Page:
Dr. Aijaz Ahmad, 25, heads one of Malteser International’s mobile medical teams in southern Punjab. At the local Basic Health Unit (BHU) of the village GKMJ, he is responsible for treating the male patients.
Observing how you deal with your patients who come for consultation, one gets the impression that those people have huge confidence in you. How come?
Dr. Aijaz Ahmad: The main reason is, for sure, that I am from the area and that I grew up and went to school near here. That’s why I do not only speak Urdu (the national language) and Punjabi, the dominating language in our province, but also Seraiki which is only spoken in southern Punjab and northern Sindh. Everybody identifies me as a local. This is a big advantage if you want to win people’s confidence.
How did you join Malteser International?
AA: I studied at the medical school of Larkana University in the Sindh province and then went to Karachi as a doctor. From there, I had to witness the terrible images of the flood catastrophe and all the destructions last summer without being able to help. Some time later, a friend told me of Malteser International – that they wanted to get active in my home area and were looking for doctors. I applied spontaneously, as I wanted to personally help the people in my home area in a meaningful way. My application was accepted, and since mid-October 2010 I am working here as one of the first doctors for Malteser International.
How was the situation on the ground when you started working?
AA: When I came here, everything was still flooded. Many houses were destroyed or damaged. Only their ruins, trees, dams, levees and some higher spots of land loomed out of the water. People were suffering from skin diseases and diarrhoea because the water was contaminated by excrements.
And how is the situation today? Is Malteser International’s work – which also means your work – already showing some effects?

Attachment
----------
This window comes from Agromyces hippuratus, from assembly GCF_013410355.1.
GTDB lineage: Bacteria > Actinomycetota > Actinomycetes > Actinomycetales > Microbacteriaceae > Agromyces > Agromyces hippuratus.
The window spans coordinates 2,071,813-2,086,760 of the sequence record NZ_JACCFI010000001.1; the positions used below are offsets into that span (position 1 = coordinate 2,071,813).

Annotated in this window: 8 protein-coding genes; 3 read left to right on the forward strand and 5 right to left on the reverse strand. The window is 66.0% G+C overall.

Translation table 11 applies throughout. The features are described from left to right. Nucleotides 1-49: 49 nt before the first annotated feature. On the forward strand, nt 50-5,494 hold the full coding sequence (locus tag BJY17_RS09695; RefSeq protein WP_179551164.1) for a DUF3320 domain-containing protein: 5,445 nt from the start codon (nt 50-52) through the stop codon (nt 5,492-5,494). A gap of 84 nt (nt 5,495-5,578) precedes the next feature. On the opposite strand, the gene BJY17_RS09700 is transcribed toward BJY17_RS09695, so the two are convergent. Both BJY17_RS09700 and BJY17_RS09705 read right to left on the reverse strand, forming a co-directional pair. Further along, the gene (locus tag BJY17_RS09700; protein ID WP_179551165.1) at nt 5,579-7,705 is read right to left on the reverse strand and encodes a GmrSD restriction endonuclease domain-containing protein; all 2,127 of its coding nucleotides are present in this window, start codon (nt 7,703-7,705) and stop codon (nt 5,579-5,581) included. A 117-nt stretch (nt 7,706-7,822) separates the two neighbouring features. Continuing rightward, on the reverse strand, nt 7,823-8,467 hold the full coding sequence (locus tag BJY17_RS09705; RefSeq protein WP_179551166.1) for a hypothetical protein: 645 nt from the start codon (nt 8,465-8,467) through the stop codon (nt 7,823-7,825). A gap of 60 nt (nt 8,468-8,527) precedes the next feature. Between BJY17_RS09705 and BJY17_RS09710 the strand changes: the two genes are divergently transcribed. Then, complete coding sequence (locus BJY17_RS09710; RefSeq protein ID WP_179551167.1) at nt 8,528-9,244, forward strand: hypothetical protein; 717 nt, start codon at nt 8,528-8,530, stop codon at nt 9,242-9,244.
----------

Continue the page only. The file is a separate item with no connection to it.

AA: There’s no doubt that there has been a clear progress. This is especially evident regarding the decrease of the diarrhoea rate. When I started my service, we had about 50 patients per day with diarrhoea only here at the BHU of GKMJ. Today, we only have an average of two! The number of patients suffering from skin diseases dropped remarkably as well.
Where does this success come from?
AA: We can now treat patients with effective medicines that were not available here before or that were not affordable for the poor population. In many cases, we can cure them – and this free of charge. But there are also other factors which contribute to the easing of the situation: First, after the floods have receded, people are no longer in permanent contact with the contaminated water and therefore the risk of infection. Second, our information efforts on hygiene and health prevention are having an effect. Third, Malteser International installed a water treatment plant next to the BHU that has provided safe drinking water to about 5,000 people in the village and surrounding areas for several months now.
Nevertheless, the queue of patients in front of your consultation room does not seem to end. Are there any particular problems you have to deal with?
AA: In our work, we have of course seasonal changes and diseases. Last winter, for instance, we had to deal with various respiratory tract infections like bronchitis, pneumonia and the flu. In spring, with rising temperatures, the number of these diseases dropped soon. But in summer, with the beginning of the next monsoon, we’ll have to face more cases of malaria and dengue. In other words, we doctors here are fighting a cycle of seasonal diseases like doctors at any other place. Additionally, malnutrition and undernourishment is very widespread with the babies and younger children here, which keeps us very tense. The good news is that we can, for the first time ever, offer medical services in this area. This is an offer which people are happy to make use of, and not just in case of diseases related to the floods.
Jorge Scholz, April 2011
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